As you read this, I will be half way up a mountain in Portugal driving a Jaguar I-Pace. I’m recording the journey for Fully Charged, how far will it go, what’s it like to drive, how long does it take to charge. All the usual. But here’s a thing, the I-Pace has a 90-kilowatt hour battery. That’s enough energy to run the average home in the UK for 3 and a half days.
There is clearly a discussion taking place about where all the electricity will come from to power many hundreds of thousands of similar vehicles in the next couple of years, and potentially millions in the next 5 to 10 years.
One of the speakers at Fully Charged Live in June is Graeme Cooper, National Grid Project Director for Electric Vehicles, he will explain why charging tens of millions of electric vehicles isn’t a problem as long as we use a bit of common sense. Solutions are emerging all the time and one of them has just been announced by a company called Pivot Power. They are about to install a world-first 2 Gigawatt network of grid-scale batteries and rapid electric vehicle charging stations across the UK.
At 45 sites around the country Pivot Power are building 50 Megawatt hour battery systems at electricity sub stations connected directly to the extra-high-voltage transmission system. This is partly to help the Nation Grid network regulate demand spikes but the location of these systems, near towns and major roads, will also mean they can power rapid EV charging stations. Each grid connected battery system will be able to offer mass charging at competitive rates, supporting up to one hundred rapid 150KW chargers. They will also be able to support 350KW chargers when they are available in the UK. In case you haven’t heard about these, they are already being installed in Europe and will offer one the move charge speeds previously undreamt of.
To explain, the average domestic socket gives you around 3 kW and will add 4-5 miles range in an hour, the type two socket (at your house or in car parks) can deliver 7 kW which adds around 30 miles an hour, a rapid charger like those installed by Ecotricity, Chargemaster etc currently deliver 50 kW adding around 180-200 miles range an hour. A Tesla Supercharger can offer 120kW, currently the highest-powered charger around which can add up to 300 miles range in an hour.
So 350 kW is an insane amount of power adding a potential 1,000 miles range in an hour, meaning, if you could use one of these chargers on the latest Nissan Leaf for example, it would charge it from empty to full in 6 or 7 minutes. Just to be clear the only car on the horizon that can take this level of charge is the soon to be launched Porsche Mission E.
But what Pivot Power are doing is attempting to future proof the system.
One of the biggest difficulties power networks have to deal with is peaks and troughs in demand. Clearly a hundred rapid charge stations in one location being used at the same time is going to cause something you could call a bit of a peak in demand.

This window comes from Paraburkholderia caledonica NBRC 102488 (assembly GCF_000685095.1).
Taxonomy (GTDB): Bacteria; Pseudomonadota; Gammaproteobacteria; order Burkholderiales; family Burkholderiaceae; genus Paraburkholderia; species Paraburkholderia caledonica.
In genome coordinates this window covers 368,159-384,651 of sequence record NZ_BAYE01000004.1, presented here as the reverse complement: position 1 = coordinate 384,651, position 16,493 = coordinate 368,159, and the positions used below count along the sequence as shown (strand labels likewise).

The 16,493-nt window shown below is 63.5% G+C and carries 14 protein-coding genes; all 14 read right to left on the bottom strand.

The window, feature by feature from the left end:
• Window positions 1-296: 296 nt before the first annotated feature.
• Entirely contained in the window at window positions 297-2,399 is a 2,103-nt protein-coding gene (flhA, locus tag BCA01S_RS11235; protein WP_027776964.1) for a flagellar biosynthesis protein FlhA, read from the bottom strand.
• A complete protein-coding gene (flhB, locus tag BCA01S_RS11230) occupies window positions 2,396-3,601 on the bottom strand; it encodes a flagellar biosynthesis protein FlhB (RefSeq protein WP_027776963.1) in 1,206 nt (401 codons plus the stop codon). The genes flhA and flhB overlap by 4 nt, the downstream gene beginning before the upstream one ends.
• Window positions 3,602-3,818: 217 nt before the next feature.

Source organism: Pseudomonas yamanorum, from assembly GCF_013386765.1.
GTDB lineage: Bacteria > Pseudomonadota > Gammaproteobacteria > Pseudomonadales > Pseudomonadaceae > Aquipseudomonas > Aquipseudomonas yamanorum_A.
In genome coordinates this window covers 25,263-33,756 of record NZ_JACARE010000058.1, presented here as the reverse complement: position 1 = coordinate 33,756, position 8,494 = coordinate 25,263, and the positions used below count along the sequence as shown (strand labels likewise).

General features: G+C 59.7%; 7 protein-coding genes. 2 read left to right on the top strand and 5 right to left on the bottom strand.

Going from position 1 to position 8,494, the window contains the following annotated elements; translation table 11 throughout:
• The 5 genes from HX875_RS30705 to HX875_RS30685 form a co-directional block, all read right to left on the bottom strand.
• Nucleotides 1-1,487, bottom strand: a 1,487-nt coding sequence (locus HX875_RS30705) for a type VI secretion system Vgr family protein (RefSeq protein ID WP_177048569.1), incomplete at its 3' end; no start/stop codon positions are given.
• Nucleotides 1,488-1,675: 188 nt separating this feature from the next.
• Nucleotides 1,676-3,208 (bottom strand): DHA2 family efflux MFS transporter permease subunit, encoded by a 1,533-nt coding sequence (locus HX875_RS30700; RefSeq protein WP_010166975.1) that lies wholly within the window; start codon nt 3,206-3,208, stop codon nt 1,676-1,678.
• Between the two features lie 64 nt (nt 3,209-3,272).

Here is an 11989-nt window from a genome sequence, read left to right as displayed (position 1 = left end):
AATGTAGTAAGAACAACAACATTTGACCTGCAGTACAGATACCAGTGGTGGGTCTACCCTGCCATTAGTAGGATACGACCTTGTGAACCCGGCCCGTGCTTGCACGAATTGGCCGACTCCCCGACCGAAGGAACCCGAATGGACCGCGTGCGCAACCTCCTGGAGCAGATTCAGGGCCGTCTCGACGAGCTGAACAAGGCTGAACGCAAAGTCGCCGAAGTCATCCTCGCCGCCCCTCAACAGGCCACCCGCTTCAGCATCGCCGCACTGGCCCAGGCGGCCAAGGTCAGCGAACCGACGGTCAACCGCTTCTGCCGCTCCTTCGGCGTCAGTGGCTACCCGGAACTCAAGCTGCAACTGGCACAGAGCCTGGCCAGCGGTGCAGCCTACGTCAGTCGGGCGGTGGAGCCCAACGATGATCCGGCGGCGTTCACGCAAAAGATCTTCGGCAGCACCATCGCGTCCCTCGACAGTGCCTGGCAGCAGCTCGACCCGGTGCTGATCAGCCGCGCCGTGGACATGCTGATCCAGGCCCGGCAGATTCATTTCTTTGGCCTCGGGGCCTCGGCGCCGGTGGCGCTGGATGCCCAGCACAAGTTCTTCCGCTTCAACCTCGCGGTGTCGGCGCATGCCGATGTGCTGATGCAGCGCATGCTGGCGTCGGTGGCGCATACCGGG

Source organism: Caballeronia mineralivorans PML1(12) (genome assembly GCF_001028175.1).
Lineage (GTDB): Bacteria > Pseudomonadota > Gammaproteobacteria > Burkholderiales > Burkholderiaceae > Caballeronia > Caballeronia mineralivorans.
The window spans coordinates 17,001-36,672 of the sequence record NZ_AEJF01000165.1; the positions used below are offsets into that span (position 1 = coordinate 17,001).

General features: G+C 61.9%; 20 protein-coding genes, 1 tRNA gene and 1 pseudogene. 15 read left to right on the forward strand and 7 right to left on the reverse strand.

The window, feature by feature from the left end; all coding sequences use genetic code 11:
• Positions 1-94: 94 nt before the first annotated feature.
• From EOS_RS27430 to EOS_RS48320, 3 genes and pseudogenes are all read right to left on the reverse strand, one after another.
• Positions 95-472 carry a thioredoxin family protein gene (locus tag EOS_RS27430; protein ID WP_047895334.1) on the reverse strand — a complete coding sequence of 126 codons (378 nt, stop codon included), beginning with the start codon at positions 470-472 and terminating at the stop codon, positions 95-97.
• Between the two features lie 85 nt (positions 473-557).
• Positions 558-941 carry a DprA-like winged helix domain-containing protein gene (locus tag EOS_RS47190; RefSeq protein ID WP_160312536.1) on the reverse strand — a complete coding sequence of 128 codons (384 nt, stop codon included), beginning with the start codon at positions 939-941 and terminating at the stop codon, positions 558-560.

If you can mitigate this with seriously chunky battery storage, then you remove much of the strain on the grid. The batteries will be charged when electricity is as it’s cheapest and Pivot Power have stated that they want to supply the lowest possible cost electricity to EV drivers using their system.
And this is a crucial point and one I am now very aware of and able to take advantage of at home. Once you have a battery installed, you realise very quickly that paying for, indeed even using power at peak times when electricity is dirty and expensive is a thing of the past. I have used literally a couple of kilowatt hours of power from the grid during the evening peak period for over a year. The battery is charged during the day by solar, even in winter it can get up to 50% of it’s capacity from solar, from now until mid October I won’t use any power from them grid during the day.
So buying power when it’s cheap, selling it during peak periods is a very plausible business case for the kind of system Pivot Power are installing.
Michael Liebreich, founder of Bloomberg New Energy Finance, an advisor and investor in Pivot Power, said: “Renewables, batteries and electric vehicles are going to completely transform our power system, not just because they help clean up our horrible air quality and meet our climate targets, but because their costs are falling far faster than people realise."
So, in a world of grim news, this is a small bit of sunlight in an otherwise bleak landscape.
Pivot Power will start installing the first of these systems in early 2019 and we hope to cover the development of this system in coming episodes of Fully Charged.
More info on Pivot Power: https://www.pivot-power.co.uk/
And while I’m here, I just want to say that Fully Charged Live, which will be at Silverstone on the 9th and 10th of June is looking to be a really cracking event. Everything is going to be bigger and better than we dared hope. Amazing displays, amazing range of electric vehicles of every type, fascinating short talks, Q&A sessions, great food, a beer tent and a few thousand lovely people.
More info, tickets etc here: http://www.fullychargedshow.co.uk/fully-charged-live-event/